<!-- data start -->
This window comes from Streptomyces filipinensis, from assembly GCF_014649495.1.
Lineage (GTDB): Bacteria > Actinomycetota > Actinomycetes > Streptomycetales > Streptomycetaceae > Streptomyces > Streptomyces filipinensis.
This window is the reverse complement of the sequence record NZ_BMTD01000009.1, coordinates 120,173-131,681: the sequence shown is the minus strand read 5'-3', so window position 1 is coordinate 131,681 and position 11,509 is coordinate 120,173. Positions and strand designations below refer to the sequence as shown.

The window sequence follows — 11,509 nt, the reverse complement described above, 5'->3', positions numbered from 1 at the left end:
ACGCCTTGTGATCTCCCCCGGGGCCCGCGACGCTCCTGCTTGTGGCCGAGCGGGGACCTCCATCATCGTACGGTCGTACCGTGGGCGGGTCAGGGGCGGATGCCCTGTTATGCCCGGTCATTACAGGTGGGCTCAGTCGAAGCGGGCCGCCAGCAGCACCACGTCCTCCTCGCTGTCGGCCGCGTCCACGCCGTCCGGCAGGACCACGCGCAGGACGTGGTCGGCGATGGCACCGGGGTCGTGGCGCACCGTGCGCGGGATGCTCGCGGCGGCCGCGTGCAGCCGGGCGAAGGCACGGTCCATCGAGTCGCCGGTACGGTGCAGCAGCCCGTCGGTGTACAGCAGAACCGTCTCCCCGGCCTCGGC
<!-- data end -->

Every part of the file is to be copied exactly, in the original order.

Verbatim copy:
This window comes from Streptomyces filipinensis, from assembly GCF_014649495.1.
Lineage (GTDB): Bacteria > Actinomycetota > Actinomycetes > Streptomycetales > Streptomycetaceae > Streptomyces > Streptomyces filipinensis.
This window is the reverse complement of the sequence record NZ_BMTD01000009.1, coordinates 120,173-131,681: the sequence shown is the minus strand read 5'-3', so window position 1 is coordinate 131,681 and position 11,509 is coordinate 120,173. Positions and strand designations below refer to the sequence as shown.

The window sequence follows — 11,509 nt, the reverse complement described above, 5'->3', positions numbered from 1 at the left end:
ACGCCTTGTGATCTCCCCCGGGGCCCGCGACGCTCCTGCTTGTGGCCGAGCGGGGACCTCCATCATCGTACGGTCGTACCGTGGGCGGGTCAGGGGCGGATGCCCTGTTATGCCCGGTCATTACAGGTGGGCTCAGTCGAAGCGGGCCGCCAGCAGCACCACGTCCTCCTCGCTGTCGGCCGCGTCCACGCCGTCCGGCAGGACCACGCGCAGGACGTGGTCGGCGATGGCACCGGGGTCGTGGCGCACCGTGCGCGGGATGCTCGCGGCGGCCGCGTGCAGCCGGGCGAAGGCACGGTCCATCGAGTCGCCGGTACGGTGCAGCAGCCCGTCGGTGTACAGCAGAACCGTCTCCCCGGCCTCGGC